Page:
Stating the Obvious

Can we all just stipulate that pretty much everyone in the publishing industry wants to make money? (Stipulate is what the TV lawyers say. ;)

There are some very popular bloggers who've gained disciple-like followings by railing against agents and traditional publishers. Also, some of my writers' loops have been inundated with posts from authors complaining about how publishers or agents or retailers (especially Amazon) are just in it for the money, and how these various entities are behaving in ways that support their own interests.

To which I say, "DUH!"

What I don't get is why some--not all--of these posters seem to think that wanting to make money and caring about books/authors are mutually exclusive.

Sure, not every person in the world loves what they do for a living. Lots of people work in jobs or industries because they landed a job there and need to learn money; and so they plod along, caring little for the products or services their employers provide. I used to be one of those people.

BUT, I would assert that this is less true in the publishing industry than most other industries. Why? Because frankly there just isn't that much money in it. Or at best, the risk/reward balance is skewed such that more people earn a very small living than a great living. You don't go into a business like publishing unless you love books. You don't become an agent unless you love reading and writing and authors and books. I read a discussion recently about how it's almost impossible to become an agent or editor unless you have a trust fund or spouse backing you, because the money's so bad or non-existent for the first many years... (That discussion was about whether this "wealthy white New Yorker" preponderance in the industry biases "taste" and what gets published... but I digress.)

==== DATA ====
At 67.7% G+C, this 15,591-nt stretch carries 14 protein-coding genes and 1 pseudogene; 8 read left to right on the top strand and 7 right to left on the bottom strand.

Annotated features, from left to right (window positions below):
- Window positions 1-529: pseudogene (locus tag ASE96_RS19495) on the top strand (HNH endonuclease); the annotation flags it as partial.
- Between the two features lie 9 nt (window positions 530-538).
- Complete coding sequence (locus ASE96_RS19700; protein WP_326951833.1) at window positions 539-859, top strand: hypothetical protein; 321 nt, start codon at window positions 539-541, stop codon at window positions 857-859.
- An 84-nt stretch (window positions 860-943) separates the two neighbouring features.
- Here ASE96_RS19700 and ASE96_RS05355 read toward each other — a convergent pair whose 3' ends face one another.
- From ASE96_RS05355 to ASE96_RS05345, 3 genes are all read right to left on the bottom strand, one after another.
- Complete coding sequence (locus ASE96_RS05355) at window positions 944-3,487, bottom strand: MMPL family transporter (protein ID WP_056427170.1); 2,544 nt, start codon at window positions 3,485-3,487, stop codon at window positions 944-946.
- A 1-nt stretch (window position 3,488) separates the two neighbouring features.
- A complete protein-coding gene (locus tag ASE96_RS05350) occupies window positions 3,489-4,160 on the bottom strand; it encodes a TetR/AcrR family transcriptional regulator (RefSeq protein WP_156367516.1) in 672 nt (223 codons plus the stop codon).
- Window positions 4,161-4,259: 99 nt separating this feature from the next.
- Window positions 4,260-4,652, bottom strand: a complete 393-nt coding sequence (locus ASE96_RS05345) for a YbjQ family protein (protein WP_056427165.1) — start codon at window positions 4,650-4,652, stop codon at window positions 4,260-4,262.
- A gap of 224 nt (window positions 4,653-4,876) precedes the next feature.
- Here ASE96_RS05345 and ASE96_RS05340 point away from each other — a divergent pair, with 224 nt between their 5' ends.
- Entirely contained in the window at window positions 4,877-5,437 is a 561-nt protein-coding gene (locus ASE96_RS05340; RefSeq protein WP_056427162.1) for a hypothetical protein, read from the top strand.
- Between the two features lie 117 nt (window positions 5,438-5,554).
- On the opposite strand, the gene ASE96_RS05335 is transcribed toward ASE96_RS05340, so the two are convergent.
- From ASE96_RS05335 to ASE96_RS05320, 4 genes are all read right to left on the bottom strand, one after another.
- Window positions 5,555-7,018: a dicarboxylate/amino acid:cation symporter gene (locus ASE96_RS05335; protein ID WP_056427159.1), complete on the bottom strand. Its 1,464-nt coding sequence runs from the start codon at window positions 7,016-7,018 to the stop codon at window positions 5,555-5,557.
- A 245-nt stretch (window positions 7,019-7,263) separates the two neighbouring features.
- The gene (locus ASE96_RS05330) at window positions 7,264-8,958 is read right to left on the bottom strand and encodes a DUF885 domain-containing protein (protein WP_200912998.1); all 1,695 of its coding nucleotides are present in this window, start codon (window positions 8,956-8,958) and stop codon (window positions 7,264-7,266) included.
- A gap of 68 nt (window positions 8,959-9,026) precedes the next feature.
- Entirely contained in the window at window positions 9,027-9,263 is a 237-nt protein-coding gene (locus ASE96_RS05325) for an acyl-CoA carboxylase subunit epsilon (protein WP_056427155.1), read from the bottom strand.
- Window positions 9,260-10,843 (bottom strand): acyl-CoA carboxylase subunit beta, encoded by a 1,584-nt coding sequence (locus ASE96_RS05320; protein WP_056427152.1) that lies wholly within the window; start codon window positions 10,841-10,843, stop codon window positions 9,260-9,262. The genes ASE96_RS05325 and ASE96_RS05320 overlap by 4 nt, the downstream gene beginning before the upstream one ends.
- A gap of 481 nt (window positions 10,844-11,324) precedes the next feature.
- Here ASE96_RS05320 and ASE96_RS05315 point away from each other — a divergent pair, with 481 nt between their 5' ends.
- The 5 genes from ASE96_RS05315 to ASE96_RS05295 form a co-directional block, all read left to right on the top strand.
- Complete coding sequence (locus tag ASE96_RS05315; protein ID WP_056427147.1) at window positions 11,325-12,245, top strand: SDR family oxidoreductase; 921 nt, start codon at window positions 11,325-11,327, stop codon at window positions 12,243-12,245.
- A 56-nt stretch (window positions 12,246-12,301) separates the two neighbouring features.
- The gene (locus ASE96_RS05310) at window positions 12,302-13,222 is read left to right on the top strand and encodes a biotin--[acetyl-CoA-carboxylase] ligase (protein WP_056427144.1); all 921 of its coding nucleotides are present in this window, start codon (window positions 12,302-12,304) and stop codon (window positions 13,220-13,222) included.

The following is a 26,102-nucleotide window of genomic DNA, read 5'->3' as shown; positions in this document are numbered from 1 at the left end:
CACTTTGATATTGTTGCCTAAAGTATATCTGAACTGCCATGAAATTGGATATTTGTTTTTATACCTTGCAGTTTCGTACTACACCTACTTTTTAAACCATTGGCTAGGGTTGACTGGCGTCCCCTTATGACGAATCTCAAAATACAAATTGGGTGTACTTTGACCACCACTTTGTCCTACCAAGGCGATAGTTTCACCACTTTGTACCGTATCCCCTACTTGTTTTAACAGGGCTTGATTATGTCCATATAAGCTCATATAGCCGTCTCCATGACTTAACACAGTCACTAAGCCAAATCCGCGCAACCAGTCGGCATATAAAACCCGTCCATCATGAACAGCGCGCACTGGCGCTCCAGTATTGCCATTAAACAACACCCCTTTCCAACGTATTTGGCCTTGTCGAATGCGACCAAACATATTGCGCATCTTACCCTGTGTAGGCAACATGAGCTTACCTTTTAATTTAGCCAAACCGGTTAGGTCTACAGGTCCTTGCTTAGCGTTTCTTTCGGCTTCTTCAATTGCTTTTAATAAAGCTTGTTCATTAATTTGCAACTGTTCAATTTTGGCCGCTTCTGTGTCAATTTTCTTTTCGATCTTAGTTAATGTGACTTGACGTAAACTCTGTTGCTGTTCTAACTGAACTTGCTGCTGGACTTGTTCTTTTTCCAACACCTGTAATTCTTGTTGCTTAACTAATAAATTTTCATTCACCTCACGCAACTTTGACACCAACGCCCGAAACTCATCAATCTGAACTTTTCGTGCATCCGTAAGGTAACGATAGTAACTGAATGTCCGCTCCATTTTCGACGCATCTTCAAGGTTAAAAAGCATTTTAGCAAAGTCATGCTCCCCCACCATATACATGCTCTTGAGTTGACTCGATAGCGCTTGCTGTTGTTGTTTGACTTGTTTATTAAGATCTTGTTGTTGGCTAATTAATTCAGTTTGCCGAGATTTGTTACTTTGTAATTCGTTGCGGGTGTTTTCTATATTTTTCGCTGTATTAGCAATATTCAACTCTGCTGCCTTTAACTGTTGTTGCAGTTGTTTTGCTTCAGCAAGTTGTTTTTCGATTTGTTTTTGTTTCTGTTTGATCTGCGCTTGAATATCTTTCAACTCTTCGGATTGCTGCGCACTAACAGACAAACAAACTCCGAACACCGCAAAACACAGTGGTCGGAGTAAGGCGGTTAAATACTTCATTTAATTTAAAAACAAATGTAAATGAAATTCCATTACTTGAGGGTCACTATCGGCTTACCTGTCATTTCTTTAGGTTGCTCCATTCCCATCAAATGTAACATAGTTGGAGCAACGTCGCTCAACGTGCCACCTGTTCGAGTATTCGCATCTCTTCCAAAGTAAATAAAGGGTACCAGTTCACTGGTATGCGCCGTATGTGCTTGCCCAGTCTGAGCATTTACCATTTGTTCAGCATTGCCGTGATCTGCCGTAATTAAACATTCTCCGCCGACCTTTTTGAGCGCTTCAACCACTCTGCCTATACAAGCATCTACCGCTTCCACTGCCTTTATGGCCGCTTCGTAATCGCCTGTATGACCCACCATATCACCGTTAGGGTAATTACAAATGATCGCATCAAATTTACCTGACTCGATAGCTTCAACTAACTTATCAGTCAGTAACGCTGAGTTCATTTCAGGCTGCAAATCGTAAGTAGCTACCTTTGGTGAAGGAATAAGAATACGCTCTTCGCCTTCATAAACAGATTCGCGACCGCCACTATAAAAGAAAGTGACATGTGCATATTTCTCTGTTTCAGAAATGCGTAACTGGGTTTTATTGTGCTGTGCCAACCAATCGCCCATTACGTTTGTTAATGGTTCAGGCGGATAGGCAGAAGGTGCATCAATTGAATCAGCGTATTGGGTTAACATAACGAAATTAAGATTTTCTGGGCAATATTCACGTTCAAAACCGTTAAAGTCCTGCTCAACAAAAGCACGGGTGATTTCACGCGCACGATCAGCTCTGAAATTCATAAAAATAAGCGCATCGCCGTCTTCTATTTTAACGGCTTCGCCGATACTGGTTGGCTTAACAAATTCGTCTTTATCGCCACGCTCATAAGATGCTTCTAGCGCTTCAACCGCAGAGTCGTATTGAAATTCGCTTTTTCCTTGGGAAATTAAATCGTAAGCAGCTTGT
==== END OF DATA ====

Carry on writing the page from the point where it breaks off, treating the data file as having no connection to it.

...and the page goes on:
It is also true that the big publishers are now mostly all owned by huge multinationals whose CEOs and shareholders probably don't care about books all that much... but editors and publishers, from everything I've observed, are fighting the good fight for books within these huge corporations.

All that said, I think it's the railing against agents that bothers me the most.

I'm not meaning to suggest, for an instant, that agents' motives are altruistic, but I am sick, sick, sick of hearing authors make anti-agent arguments using, "They just want to earn more money."

Of COURSE they freaking do!!! What kind of fairy tale land are you people living in?

Given all the changes happening in the publishing world right now, I'm very interested in discussions about the pros and cons of some of the recent developments... agents being publishers, retailers being publishers, and everyone trying to figure out what's fair in terms of splitting the proceeds from selling a book in the digital age, and whether agents should earn their normal commission if authors self-publish a book the agent once sold (many years ago) or tried and failed to sell, and whether a publisher can consider a book "in print" paying an author a tiny royalty on a book they aren't promoting, but have up for sale on their website...

All important topics. All interesting. Lots of turmoil and new industry "norms" will undoubtedly be worked out over the next several years, and yes, we authors have to stand up for ourselves and our interests as this all works itself out...

But in these discussions, can't we all just stipulate that everyone involved is out to protect his or her interests and turf? That everyone wants to maximize their potential for earning a living? Including authors? Isn't that obvious?

Tuesday, October 18, 2011

Romance Writer Moments

I've had two in the past couple of weeks. The first happened in the grocery store. It was around 3 o'clock and I hadn't had lunch and I was starving. I figured it would be better to buy a little something healthy to eat and munch while I shopped rather devour a box of cookies in the car on the way home which was where I was headed.

So I'm eating my turkey wrap and steering the cart through the store with my elbows. There's mayonnaise dripping down my wrist that I'm considering licking off (did I mention that I was STARVING?) and this woman comes up to me in the meat department and says, "excuse me, are you Eileen Rendahl?" I said yes. And she starts clapping her hands and sort of squealing because she recognized me from the photo in the back of the book and calls her daughter over to meet me.